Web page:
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An Australian tech watchdog group has accused Facebook of harvesting the personal data of teenage users who can then be served targeted ads promoting alcohol, smoking, gambling, vaping, online dating sites and extreme weight loss.

In a new report, Reset Australia said that the social media giant creates profiles of teens as young as 13 who express “age-inappropriate, harmful or risky” interests, and allows businesses to advertise to them for as low as AU$3.

Last year, the group, which advocates for more stringent digital policies, created a fake Facebook page and advertising account, titled ‘Ozzie news network’, to test what ad options the platform would offer through its ‘Ads Manager’ tool.

While Facebook does not permit age-inappropriate ads for underage users, Reset Australia identified a “loophole” – by refining their advertising according to interests and making them not explicitly about the unallowed subject material.

Read more
RT
Australian MP blasts Facebook’s ‘interference’ after his OFFICIAL page was banned for Covid-19 ‘misinformation’

Just as for those aged 18 and above, they were then able to advertise to teens under 18 – an estimated total reach of 740,000 children aged between 13 and 17 across Australia – who were determined by the site to have an interest in alcohol, smoking and vaping, adult dating services, gambling, among other things.

The group prepared a number of “dubious ads” targeting those 13- to 17-year-olds that “reinforced body image ideals,” encouraged “mobile-game-style gambling,” and prodded young girls to “connect and chat” with wealthy men.

These ads – tailored to teens by demographic and interest – were approved by Facebook to run as Instagram Stories, but not paid for or published.

As for the expenses involved, the report noted that to advertise to the 52,000 teens who expressed interest in alcohol would cost AU$3.03 (per 1,000 people), while reaching 14,000 teens interested in gambling would cost AU$11.24 (per 1,000), and to the fewer than 1,000 teens interested in either cigarettes or e-cigarettes would cost AU$138.50 and AU$210.97 respectively.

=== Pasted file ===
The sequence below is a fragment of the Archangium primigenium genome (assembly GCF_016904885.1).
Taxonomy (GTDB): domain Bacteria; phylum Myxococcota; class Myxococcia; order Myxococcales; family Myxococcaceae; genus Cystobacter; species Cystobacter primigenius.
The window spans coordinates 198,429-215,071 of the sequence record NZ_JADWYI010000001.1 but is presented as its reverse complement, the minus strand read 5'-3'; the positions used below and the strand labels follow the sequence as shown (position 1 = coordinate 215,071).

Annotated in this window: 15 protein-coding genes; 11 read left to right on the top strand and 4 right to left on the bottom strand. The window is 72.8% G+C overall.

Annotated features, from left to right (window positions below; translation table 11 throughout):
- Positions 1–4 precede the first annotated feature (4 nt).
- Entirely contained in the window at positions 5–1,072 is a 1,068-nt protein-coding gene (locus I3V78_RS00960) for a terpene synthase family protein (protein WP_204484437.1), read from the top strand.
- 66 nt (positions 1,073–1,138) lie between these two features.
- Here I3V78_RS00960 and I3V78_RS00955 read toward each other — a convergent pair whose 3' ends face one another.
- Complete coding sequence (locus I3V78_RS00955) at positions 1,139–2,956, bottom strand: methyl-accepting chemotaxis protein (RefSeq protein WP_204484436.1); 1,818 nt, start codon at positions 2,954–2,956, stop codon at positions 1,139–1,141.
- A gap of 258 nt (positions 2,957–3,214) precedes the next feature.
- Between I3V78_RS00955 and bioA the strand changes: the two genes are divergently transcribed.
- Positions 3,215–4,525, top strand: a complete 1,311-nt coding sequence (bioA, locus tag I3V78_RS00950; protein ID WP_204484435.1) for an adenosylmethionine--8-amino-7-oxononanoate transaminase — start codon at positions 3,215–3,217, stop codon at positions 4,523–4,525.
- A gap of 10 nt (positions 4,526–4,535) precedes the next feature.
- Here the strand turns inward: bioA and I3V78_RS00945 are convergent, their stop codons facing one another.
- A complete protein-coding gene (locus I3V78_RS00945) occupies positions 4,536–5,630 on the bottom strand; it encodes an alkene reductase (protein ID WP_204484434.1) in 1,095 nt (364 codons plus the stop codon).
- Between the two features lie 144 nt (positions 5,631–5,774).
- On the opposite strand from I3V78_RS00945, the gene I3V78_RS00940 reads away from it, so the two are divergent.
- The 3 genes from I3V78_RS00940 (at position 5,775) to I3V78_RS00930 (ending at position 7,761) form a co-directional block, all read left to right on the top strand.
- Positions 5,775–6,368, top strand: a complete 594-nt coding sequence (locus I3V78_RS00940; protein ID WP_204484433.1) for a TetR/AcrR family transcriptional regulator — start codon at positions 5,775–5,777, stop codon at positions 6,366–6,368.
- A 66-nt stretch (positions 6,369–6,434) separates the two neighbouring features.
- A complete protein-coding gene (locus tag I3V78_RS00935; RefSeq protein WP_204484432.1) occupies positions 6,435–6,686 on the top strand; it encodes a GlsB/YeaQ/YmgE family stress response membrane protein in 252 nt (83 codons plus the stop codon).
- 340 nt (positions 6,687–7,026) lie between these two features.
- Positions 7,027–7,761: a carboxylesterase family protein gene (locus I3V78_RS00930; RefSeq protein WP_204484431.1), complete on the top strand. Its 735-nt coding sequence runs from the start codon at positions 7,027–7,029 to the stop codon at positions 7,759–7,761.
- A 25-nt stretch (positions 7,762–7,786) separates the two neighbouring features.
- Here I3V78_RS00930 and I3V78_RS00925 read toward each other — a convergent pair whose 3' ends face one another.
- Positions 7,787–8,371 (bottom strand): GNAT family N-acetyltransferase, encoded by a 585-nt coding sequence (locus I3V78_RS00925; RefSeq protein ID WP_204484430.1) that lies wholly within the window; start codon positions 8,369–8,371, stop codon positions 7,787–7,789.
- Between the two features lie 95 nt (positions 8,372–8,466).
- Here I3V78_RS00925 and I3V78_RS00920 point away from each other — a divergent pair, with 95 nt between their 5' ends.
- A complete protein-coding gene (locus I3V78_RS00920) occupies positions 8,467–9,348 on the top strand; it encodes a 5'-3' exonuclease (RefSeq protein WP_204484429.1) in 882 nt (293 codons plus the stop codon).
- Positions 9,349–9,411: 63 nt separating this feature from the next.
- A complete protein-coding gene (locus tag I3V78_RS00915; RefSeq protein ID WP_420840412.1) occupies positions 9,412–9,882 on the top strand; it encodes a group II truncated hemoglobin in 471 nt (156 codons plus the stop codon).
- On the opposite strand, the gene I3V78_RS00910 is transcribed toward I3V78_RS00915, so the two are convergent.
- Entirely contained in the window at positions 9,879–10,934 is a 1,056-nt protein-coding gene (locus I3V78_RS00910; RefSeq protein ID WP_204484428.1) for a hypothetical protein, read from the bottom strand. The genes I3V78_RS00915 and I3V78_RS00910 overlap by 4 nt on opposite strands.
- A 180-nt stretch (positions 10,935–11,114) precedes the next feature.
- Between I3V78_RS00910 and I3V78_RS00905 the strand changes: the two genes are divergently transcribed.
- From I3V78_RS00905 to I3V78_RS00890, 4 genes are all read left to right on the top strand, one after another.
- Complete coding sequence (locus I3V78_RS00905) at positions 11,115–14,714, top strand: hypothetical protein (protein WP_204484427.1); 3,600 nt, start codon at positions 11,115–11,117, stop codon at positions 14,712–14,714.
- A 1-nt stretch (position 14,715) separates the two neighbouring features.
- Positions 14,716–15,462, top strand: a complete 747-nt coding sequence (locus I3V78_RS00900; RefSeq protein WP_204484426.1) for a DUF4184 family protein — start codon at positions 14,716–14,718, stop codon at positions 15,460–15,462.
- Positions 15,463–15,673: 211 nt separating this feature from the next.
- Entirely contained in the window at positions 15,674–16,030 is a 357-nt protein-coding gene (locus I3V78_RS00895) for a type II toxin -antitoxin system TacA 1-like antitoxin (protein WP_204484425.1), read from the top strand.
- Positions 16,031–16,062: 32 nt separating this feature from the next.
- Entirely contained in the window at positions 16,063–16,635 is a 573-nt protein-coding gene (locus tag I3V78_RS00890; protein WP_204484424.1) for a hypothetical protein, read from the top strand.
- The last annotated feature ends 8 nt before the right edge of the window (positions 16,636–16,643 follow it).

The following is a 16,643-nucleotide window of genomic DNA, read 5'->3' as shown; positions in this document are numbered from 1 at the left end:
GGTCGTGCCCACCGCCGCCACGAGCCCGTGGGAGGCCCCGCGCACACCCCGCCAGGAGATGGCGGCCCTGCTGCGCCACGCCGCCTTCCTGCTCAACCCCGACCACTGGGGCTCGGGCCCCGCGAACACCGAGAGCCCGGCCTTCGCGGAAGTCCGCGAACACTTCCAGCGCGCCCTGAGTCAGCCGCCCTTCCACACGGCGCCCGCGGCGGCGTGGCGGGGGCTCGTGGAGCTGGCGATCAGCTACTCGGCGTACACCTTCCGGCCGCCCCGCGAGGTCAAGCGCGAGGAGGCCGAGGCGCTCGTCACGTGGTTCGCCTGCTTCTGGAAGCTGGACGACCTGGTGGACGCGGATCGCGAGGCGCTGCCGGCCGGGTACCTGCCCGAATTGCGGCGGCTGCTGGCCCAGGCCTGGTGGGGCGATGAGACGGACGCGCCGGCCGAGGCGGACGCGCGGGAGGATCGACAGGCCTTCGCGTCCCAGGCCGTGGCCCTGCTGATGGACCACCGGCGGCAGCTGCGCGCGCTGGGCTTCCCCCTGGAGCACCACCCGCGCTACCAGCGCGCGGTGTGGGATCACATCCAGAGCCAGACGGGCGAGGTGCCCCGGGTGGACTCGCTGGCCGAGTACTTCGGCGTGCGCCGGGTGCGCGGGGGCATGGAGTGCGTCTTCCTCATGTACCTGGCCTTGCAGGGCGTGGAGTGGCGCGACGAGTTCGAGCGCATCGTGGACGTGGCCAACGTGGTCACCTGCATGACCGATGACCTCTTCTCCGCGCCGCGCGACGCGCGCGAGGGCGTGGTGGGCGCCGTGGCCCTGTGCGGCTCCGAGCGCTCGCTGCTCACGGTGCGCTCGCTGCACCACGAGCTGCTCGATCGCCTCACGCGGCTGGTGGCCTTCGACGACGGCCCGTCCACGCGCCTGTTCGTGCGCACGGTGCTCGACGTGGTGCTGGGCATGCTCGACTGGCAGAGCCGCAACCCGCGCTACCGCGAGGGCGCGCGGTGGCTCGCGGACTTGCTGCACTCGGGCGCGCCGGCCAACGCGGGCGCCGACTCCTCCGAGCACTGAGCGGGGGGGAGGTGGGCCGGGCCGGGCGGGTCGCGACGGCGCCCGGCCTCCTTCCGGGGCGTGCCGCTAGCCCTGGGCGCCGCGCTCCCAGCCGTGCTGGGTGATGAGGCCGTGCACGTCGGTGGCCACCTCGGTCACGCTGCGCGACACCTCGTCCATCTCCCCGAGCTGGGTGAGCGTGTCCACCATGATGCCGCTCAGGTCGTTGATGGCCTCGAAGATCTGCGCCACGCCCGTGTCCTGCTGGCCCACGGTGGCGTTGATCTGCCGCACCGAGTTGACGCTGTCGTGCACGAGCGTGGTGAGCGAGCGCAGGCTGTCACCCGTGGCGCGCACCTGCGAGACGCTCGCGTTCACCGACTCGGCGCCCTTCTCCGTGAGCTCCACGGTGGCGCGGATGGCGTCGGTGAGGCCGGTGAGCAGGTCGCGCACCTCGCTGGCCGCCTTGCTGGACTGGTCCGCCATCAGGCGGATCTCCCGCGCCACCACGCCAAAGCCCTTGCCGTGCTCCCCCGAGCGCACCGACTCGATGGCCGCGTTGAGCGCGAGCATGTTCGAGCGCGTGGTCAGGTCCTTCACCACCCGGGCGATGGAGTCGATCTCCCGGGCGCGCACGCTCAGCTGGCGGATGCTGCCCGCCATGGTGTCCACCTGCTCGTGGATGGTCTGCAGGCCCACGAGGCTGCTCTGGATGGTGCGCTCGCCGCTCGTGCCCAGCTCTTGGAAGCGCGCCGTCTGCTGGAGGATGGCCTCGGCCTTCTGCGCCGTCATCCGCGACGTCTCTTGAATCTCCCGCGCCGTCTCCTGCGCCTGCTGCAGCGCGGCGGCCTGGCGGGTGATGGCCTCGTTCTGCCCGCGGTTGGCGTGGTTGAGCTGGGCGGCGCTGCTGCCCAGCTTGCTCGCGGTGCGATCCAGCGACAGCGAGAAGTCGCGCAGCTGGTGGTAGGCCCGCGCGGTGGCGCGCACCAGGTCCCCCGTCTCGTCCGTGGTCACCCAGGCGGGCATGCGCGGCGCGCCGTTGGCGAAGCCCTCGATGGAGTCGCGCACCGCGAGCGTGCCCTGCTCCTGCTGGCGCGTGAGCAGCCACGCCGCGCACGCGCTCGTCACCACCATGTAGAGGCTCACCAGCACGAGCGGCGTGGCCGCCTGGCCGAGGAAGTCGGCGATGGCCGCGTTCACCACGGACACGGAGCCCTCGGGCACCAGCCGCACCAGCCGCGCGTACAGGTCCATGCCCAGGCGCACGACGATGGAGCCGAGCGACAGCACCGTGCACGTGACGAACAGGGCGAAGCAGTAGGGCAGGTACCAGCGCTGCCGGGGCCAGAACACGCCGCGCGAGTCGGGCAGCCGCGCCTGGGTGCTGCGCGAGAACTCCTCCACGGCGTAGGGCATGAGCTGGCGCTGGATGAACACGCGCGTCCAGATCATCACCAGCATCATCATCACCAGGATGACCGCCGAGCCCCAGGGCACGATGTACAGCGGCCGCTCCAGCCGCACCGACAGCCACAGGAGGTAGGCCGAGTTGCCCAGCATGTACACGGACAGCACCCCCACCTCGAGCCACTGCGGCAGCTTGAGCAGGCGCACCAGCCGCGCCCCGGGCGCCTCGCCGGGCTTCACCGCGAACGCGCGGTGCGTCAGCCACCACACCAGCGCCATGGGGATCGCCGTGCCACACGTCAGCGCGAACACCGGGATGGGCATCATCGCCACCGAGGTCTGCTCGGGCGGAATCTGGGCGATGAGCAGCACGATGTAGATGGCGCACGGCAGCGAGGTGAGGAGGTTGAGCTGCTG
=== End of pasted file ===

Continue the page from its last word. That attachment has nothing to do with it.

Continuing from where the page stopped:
Facebook appears to use teenagers’ data in the same way as adults,” Chris Cooper, the executive director of Reset Australia, told the Guardian, adding that the report’s findings “open a can of worms about just how Facebook profits from underage data, and exactly what protection they have against inappropriate targeting.”

According to a Facebook spokesperson, the company has “significant measures in place,” including “automated systems and human reviewers” to check every ad “before and after” it goes out to ensure it is compliant with local laws.

Anyone advertising on our platforms must comply with our policies along with all local laws and codes, such as those restricting the advertising of alcohol to minors in Australia,” the spokesperson told the paper. “To support this, we also have age restriction tools that all businesses can implement on their accounts themselves to control who sees their content.”

Reset Australia has recommended that the Australian government implement a data privacy code to regulate how sensitive information about underage users’ online behavior can be collected and used, noting that there should be “expressed consent” from both children and their guardians, “transparency and accountability” over how the data is used, and limitations on what is deemed “necessary data.”

If you like this story, share it with a friend!